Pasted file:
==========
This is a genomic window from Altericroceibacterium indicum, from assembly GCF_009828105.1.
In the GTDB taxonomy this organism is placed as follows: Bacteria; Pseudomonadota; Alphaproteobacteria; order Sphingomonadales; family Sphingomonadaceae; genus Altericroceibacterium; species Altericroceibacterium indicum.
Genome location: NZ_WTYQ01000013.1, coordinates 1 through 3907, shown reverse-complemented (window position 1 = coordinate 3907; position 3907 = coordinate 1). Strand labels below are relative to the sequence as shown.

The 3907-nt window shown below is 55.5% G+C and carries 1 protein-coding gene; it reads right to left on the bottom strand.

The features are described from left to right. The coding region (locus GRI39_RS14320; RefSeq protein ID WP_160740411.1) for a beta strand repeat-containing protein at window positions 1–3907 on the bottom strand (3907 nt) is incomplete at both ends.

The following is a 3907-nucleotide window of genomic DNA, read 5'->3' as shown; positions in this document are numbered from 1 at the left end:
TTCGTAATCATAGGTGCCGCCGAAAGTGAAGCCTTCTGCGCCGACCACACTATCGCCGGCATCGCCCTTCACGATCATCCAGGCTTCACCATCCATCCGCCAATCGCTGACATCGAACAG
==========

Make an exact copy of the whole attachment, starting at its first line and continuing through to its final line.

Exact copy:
This is a genomic window from Altericroceibacterium indicum, from assembly GCF_009828105.1.
In the GTDB taxonomy this organism is placed as follows: Bacteria; Pseudomonadota; Alphaproteobacteria; order Sphingomonadales; family Sphingomonadaceae; genus Altericroceibacterium; species Altericroceibacterium indicum.
Genome location: NZ_WTYQ01000013.1, coordinates 1 through 3907, shown reverse-complemented (window position 1 = coordinate 3907; position 3907 = coordinate 1). Strand labels below are relative to the sequence as shown.

The 3907-nt window shown below is 55.5% G+C and carries 1 protein-coding gene; it reads right to left on the bottom strand.

The features are described from left to right. The coding region (locus GRI39_RS14320; RefSeq protein ID WP_160740411.1) for a beta strand repeat-containing protein at window positions 1–3907 on the bottom strand (3907 nt) is incomplete at both ends.

The following is a 3907-nucleotide window of genomic DNA, read 5'->3' as shown; positions in this document are numbered from 1 at the left end:
TTCGTAATCATAGGTGCCGCCGAAAGTGAAGCCTTCTGCGCCGACCACACTATCGCCGGCATCGCCCTTCACGATCATCCAGGCTTCACCATCCATCCGCCAATCGCTGACATCGAACAG